CVS: Strip to the waist; 45 sitting upright
Use bed sheet to maintain patient’s dignity while examining other systems.
Look around bed for: medication, oxygen, insulin, chest leads, walking aids, medical-alert bracelet.
Does the patient look: well, breathless, well nourished. Any recognisable syndrome, how is the patient’s complexion?
Inspect dorsal and palmar aspects noting colour, skin texture, deformities and feel for temperature or sweating.
Look for tar-staining, finger clubbing, lipid deposits (xanthomata), palmar erythema, Dupryten’s, Osler’s nodes and Janeway lesions (Infective endocarditis).
Capillary refill (test on chest)
Nails: koilonychias (spoon-shaped nail in iron deficiency), onycholysis (destruction), Beau’s lines (chronic disease), Mee’s lines (renal failure), Muehrcke’s lines (hypoalbuminaemia), pitting (psoriasis/alopecia) and capillary nailbed pulsation (Quinke’s sign of aortic regurge).
‘I’m going to have a look at a vein in your neck. Can you relax your head and turn your head slightly to the left.’
With the patient slightly looking to the left observe JVP, shine light he bedside light or a pen torch to help highlight it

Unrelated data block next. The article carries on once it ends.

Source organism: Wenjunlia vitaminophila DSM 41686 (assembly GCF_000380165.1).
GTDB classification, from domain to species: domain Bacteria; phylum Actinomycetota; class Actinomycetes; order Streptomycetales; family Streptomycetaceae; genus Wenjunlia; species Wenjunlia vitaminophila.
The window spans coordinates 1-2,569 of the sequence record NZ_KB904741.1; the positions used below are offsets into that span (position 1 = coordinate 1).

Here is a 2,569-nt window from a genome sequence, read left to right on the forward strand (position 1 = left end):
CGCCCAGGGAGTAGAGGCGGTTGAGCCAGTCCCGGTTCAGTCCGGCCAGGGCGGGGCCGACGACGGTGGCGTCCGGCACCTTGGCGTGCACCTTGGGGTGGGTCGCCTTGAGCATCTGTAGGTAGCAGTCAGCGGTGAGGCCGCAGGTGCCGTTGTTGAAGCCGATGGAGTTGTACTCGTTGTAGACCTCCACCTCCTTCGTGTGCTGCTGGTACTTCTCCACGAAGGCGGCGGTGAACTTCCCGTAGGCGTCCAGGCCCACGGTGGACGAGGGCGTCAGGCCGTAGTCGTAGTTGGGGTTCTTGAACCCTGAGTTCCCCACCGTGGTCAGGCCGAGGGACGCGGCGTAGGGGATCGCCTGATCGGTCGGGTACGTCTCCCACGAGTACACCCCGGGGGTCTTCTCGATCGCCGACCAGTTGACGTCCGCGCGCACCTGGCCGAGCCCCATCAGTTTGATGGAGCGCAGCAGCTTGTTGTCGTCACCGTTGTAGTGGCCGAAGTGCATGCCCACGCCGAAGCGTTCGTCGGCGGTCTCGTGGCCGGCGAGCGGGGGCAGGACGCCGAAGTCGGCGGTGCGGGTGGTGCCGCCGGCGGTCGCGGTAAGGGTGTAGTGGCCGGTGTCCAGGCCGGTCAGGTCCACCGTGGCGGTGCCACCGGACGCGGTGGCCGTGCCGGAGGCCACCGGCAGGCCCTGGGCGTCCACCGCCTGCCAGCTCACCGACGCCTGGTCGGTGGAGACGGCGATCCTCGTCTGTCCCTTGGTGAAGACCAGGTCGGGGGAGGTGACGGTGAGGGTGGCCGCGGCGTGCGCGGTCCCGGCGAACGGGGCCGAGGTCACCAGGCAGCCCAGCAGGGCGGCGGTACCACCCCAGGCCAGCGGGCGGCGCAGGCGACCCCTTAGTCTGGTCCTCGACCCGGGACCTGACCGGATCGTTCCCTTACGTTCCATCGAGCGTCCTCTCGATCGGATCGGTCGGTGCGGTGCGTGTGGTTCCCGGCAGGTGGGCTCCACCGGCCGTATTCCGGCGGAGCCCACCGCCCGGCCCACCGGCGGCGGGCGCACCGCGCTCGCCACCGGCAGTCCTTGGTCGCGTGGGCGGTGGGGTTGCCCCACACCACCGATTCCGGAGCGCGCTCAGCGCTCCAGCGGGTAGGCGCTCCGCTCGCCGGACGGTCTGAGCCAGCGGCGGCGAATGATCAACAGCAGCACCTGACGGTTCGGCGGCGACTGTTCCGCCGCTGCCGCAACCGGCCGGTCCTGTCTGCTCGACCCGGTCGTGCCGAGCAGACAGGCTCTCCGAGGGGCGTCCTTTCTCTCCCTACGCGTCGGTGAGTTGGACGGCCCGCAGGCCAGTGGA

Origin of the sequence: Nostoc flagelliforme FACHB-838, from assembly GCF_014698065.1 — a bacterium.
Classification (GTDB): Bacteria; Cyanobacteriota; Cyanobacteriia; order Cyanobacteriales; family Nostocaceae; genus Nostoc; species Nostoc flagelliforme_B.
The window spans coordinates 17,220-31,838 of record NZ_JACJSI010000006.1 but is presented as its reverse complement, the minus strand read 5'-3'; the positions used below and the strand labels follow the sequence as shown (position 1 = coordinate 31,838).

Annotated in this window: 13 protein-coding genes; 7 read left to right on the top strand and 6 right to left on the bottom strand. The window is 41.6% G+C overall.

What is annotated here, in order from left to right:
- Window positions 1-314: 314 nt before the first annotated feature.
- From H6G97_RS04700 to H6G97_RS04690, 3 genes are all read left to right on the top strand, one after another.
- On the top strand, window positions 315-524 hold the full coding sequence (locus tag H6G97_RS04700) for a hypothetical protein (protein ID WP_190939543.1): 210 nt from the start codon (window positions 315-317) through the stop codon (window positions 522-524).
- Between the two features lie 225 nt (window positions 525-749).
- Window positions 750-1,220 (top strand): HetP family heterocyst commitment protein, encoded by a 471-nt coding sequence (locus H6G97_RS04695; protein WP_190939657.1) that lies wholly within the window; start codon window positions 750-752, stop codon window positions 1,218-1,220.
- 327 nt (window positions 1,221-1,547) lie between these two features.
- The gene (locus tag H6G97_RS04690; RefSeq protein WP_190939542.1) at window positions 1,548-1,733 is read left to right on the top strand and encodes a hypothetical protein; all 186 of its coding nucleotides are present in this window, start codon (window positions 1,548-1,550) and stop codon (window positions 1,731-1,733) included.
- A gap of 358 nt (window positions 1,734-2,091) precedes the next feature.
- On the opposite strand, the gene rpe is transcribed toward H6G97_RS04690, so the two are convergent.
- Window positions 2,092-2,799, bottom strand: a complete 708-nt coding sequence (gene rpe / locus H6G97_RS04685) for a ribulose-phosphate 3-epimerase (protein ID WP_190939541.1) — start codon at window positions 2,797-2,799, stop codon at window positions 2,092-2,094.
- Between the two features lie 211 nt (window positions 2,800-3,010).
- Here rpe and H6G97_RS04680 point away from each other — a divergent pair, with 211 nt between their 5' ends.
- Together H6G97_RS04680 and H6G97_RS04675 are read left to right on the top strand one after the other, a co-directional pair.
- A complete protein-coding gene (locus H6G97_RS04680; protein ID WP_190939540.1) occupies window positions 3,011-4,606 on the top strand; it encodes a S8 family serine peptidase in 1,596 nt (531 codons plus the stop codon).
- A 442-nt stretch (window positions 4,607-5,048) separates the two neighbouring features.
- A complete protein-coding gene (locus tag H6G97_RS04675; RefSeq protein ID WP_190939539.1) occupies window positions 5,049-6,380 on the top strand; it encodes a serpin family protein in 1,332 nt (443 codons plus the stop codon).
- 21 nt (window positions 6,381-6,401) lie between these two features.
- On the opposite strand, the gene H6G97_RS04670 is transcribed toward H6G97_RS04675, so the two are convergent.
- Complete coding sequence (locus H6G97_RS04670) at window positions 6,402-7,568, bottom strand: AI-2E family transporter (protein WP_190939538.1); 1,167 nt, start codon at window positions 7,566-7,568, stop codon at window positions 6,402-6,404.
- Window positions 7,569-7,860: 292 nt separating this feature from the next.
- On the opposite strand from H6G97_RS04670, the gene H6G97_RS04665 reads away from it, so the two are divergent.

Note cm above angle of Louis (normal =3cm)
‘I’m now going to look at your eyes. Could you look up to the ceiling for me.’
Eyes: Looking for anaemia, jaundice, corneal arcus, Kayser-Fleischer rings (Cu deposits, Wilson's disease), xantholasma
Cheeks: Malar flush (mitral stenosis)
Mouth: Looking for central cyanosis, infection, palate for jaundice & Marfan’s.
Palpate radial pulses
‘I’m now going to take your pulse.’
Rate: Count for 15 secs and x4 (60-100 is normal)
Rhythm: regular, irregular
‘I’m going to raise your arm up.’
Raise arm for collapsing pulse while gripping wrist
Check with examiner if they would like you to check the BP
‘I’m going to take your blood pressure’
Position relaxed arm at level of heart
Palpate brachial artery
Inflate cuff till brachial pulse occluded for maximum inflation pressure then deflate. Wait 15-20 seconds.
Listen with diaphragm and inflate cuff then gradually deflate at rate of 2mmHg/second
Note B.P. to 2mmHg
‘I’m going to feel for the pulse in your neck. It may feel slightly uncomfortable’
Character & Volume: bounding pulses (CO2 retention, liver failure, sepsis), small volume (aortic stenosis, shock, pericardial effusions), collapsing (aortic incompetence, AV malformations, PDA), slow-rising (aortic stenosis), bisferiens (aortic stenosis or regurge), pulsus alternans ( strong then weak - LVF, AS, cardiomyopathy), pulsus paradoxus (systolic weakens with inspiration - severe asthma, pericardial constriction, tamponade).